Indian Political Parties

In India, there are two main parties, the historically strong INC and the recently strong BJP, and a bunch of smaller parties. These small parties are still very important thought, and make up about 40% of the House. The INC and BJP are still more important though. The INC is more focused on promoting Hindu nationalism and economic reform, while the BJP is more focused on everyone. Recent BJP leaders have been trying to downplay their religious ties and promote the picture of the BJP being a more honest INC. This is difficult though, as they are largely anti-muslim. For example, Modi, the current Prime Minister has been accused of being too tied to hindu nationalism. However, he has made up for this by promising to be the more ‘honest’ INC through promoting growth and limiting corruption.

On October 24th, India Today reported that Sharad Pawar, leader of the NCP spoke about the necessity of small parties joining together to compete politically with the BJP. He says that these parties must form a coalition at a local level in order to have a say, as attempting to take over nationally would be too difficult.

How can such a diverse country such as India have their whole population represented by one major ruling party?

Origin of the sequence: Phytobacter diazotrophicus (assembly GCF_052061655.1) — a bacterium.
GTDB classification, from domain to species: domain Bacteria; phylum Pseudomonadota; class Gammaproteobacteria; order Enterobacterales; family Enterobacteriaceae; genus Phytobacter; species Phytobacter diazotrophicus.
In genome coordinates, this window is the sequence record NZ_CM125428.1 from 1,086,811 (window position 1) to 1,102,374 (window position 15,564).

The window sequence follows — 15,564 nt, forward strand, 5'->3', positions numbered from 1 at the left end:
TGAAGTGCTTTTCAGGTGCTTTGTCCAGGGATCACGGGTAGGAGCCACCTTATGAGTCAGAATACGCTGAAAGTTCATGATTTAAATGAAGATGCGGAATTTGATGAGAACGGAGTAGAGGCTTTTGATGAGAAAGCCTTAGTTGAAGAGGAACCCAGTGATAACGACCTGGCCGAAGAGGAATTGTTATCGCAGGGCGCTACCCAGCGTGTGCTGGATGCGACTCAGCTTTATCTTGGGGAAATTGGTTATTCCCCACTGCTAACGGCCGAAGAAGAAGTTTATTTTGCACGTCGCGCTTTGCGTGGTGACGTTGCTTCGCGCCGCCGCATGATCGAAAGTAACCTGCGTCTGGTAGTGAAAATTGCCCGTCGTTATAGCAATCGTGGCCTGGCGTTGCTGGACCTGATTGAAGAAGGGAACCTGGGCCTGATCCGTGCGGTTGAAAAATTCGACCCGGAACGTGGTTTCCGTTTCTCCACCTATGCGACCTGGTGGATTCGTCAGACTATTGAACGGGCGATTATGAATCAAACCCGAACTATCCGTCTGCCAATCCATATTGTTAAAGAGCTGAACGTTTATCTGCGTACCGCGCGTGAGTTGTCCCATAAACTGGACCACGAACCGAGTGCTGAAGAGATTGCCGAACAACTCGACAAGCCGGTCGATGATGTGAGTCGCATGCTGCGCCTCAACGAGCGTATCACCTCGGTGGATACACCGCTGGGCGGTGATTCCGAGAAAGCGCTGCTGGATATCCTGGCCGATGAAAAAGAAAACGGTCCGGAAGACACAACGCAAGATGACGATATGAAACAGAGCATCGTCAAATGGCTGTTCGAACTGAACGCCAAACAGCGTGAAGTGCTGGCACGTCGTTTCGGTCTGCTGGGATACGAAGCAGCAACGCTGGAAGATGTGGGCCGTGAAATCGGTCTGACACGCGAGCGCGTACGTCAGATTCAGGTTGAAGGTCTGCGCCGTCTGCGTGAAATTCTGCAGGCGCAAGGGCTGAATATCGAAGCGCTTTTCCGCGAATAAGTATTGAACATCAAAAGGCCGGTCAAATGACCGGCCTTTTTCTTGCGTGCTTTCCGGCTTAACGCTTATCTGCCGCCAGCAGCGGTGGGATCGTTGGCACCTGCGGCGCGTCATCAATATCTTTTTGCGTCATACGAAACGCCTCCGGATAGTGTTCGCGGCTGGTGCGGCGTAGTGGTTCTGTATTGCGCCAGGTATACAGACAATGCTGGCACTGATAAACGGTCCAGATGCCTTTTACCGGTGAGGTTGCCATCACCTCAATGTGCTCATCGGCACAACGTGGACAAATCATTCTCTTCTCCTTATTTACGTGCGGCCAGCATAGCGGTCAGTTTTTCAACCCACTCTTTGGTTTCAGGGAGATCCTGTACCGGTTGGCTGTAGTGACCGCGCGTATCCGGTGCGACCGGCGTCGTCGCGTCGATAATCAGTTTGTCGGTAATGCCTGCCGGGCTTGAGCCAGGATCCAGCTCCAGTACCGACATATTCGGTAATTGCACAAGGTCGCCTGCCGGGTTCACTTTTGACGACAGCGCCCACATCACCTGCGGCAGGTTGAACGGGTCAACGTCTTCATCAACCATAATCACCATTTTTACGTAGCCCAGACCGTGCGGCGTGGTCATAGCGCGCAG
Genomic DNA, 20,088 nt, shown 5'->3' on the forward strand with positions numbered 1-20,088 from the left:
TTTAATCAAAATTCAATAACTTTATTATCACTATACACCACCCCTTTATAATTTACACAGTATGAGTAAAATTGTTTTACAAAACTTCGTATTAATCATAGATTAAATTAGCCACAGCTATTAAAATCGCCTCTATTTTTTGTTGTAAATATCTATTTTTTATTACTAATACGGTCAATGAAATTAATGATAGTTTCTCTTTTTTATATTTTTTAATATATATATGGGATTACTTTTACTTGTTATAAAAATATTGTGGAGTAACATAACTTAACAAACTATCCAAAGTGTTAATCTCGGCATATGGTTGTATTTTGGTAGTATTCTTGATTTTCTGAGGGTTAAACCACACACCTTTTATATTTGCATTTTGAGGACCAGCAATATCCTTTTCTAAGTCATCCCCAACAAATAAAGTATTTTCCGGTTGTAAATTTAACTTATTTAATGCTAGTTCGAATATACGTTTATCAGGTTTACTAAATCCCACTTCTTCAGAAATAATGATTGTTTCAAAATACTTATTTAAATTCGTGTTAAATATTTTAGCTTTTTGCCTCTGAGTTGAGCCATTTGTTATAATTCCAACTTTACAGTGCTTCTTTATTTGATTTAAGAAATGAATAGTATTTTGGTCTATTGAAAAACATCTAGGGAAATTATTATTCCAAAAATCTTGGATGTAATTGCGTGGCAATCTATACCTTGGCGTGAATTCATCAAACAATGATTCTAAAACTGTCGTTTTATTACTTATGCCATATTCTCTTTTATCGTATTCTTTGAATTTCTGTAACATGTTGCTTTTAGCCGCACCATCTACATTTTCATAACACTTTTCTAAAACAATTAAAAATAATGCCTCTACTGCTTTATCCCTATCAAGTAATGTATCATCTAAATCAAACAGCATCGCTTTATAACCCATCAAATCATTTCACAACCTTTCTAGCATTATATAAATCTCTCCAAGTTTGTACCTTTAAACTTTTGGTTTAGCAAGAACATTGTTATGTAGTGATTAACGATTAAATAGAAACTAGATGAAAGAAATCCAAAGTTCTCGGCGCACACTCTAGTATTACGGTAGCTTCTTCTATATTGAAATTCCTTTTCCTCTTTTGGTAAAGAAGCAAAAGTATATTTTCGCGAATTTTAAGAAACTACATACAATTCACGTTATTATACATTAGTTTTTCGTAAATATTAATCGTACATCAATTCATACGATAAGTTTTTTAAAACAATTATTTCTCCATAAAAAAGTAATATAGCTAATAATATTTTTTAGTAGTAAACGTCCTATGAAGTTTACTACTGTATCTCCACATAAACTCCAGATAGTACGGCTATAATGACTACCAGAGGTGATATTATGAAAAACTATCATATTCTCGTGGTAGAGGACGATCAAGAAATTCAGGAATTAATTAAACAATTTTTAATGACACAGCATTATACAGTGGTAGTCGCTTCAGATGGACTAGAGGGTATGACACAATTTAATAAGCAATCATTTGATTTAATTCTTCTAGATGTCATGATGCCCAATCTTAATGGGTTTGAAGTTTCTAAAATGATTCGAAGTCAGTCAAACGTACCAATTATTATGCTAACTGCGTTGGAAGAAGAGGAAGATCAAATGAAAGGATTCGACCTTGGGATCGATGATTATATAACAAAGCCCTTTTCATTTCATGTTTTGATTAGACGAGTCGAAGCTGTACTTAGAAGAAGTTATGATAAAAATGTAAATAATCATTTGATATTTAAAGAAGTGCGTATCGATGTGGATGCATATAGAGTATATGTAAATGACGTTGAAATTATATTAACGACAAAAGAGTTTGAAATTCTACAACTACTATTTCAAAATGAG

The BJP accounts for 52% of the current House. The leader, Modi, has been under criticism for being a little racist towards non-Hindus. While Hinduism is the predominant religion of India, it is certainly not 100%, and with a population of 1.4 billion people, there are plenty of people not receiving the recognition and support they need. This is crucial, as India is still a impoverished country, and while the government is making efforts, it is still, and probably never will be, entirely representative.


Patrick O’Neil, Karl Fields, and Don Share, Cases in Comparative Politics (New York: W. W. Norton & Company, Inc., 2018), 475-484.

Tare, Mayuresh Ganapatye Kiran. “I Will Try to Bring All Non-BJP Parties Together: Sharad Pawar.” India Today, 24 Oct. 2018,

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